Why do women make fools of themselves over George Clooney?

Society has decided that this one person should be the representative focal point of all sexual yearning

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The Independent Online

There was a time, back in the last century, when there were such things as sex symbols. Brigitte Bardot was one in the 1950s, as was the topless model Samantha Fox three decades later. The image of these women provided a shorthand for universal desirability  – every male lusted after them  –  and were therefore helpful to comedians and lazy journalists. They represented sex in all its glorious simplicity.

Anyone who thinks that, in these more culturally sensitive times, we have begun to outgrow such nonsense is, it turns out, rather wide of the  mark. Today’s BB or Sam Fox is not sultry, big-bosomed or even female. His name is George Clooney.

What a peculiar role this actor now plays in our world. At a time when we have learned to disapprove of the sexual objectification, he is not only objectified, but women in the media seem almost contractually obliged to go all giggly and coy in discussions about him.

While in London promoting his latest film, Clooney had to endure the usual tiresome remarks about his looks. The general spasm of yearning seemed to reach Radio 4 – “What George Clooney and I get up to in my fantasies is entirely my affair,” gushed one presenter.

To get a visual image of this sexual meltdown at the corporation – real or faked – I would invite you turn to the Women’s Hour page on the BBC website, and study a photograph of Jenni Murray and George Clooney staring into each other’s eyes in a moment of post-interview tenderness. Would such a shot have been released if Ms Murray had been interviewing, say, David Beckham or Jude Law or Bill Clinton?

It is at first difficult to understand why Clooney occupies the sex-symbol role. He is obviously a nice-looking man and a pretty good actor (apart from his ghastly comic gurning in O Brother, Where Art Thou?). He has decent, liberal values. Considering how idiotically media women act towards him, he seems to have remained remarkably sane.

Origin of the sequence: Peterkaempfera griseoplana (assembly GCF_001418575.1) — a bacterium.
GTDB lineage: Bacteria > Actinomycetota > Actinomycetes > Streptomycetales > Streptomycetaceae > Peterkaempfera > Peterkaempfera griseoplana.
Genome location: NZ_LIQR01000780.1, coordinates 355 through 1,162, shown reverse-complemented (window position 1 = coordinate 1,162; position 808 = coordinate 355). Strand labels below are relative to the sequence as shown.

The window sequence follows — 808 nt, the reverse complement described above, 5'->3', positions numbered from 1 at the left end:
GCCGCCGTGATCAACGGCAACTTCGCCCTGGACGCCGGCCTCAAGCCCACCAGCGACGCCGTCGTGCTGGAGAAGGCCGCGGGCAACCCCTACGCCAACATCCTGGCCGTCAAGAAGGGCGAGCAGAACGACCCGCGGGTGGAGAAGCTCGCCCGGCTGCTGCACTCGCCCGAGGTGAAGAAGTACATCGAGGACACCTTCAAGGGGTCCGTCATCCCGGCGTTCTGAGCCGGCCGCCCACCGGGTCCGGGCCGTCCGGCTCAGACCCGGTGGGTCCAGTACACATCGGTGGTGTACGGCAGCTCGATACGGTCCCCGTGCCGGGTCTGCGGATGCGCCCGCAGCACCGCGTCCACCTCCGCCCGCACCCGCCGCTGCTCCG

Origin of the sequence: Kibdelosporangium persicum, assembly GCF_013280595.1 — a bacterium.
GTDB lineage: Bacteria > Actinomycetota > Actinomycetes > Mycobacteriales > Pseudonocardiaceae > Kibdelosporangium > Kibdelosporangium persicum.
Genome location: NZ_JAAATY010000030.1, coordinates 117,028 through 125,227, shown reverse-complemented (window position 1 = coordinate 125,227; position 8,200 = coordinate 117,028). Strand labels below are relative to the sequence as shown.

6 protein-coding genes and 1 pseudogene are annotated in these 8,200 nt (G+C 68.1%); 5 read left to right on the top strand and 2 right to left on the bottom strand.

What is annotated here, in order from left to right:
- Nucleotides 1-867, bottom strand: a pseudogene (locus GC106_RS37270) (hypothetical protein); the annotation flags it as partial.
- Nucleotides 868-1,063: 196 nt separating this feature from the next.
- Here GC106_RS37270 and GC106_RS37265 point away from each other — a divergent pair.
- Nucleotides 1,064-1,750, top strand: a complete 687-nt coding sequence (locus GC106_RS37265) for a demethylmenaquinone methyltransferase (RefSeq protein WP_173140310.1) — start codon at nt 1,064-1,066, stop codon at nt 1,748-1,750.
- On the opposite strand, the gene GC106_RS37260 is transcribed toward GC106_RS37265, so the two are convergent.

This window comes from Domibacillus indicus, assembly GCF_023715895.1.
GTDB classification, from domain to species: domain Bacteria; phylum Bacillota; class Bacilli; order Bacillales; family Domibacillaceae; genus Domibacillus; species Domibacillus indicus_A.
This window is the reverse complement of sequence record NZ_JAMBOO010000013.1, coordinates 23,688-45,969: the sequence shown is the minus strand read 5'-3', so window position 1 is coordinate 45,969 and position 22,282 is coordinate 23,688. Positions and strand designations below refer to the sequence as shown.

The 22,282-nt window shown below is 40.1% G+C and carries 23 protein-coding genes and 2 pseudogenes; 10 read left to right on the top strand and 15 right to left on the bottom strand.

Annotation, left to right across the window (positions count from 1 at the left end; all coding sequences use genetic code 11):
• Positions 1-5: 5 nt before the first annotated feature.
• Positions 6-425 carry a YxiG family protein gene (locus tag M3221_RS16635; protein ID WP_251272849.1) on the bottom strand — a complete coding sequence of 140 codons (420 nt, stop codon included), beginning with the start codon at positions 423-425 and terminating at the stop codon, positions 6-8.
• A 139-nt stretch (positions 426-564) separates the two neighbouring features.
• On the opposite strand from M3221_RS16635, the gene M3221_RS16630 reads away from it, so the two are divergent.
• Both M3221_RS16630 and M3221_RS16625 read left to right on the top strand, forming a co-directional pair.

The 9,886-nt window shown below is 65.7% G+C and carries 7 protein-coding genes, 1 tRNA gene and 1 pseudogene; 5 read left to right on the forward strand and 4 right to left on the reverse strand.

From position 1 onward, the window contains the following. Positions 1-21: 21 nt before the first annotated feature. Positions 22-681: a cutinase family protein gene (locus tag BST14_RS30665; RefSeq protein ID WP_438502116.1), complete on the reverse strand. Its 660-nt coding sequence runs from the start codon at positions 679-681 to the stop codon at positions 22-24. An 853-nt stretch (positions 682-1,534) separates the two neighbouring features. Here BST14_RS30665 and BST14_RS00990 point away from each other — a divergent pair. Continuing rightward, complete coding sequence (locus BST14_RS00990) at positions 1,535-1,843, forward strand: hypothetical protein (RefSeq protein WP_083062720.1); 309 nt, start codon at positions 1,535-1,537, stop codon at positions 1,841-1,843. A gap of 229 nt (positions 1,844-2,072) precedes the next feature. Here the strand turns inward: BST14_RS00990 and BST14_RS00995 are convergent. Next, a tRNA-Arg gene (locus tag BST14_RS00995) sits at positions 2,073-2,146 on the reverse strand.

He is not, though, unusual in any of these things. It is as if, rather as with sex symbols of the past, society has decided that this one person should be the representative focal point of all sexual yearning. Just as it was fine for men to make oafish remarks about Brigitte or Sam, so intelligent, sophisticated women of a certain age are relaxed about coming over all girly when Clooney is mentioned.

He is the acceptable face of celebrity-lust. It is as odd in its way as, say, Jon Snow or Jeremy Vine moving into leery, lip-smacking mode before Angelina Jolie enters the studio to discuss refugees.

How embarrassing it must be for Clooney to see interviewer after interviewer behaving in the same herd-like way, and how reductive it is of women generally, this myth – hard-wired into the media – that one man’s looks have to be mentioned at every opportunity.

Perhaps this modern sex symbols tells us something about the way modern women see themselves. Just as, to men of the past, BB represented exotic foreignness and Sam Fox the crude sexuality of the bonking 1980s, so Clooney – smooth yet strong, grey yet never ageing, handsome yet always appropriate – is the perfect male archetype for our times.

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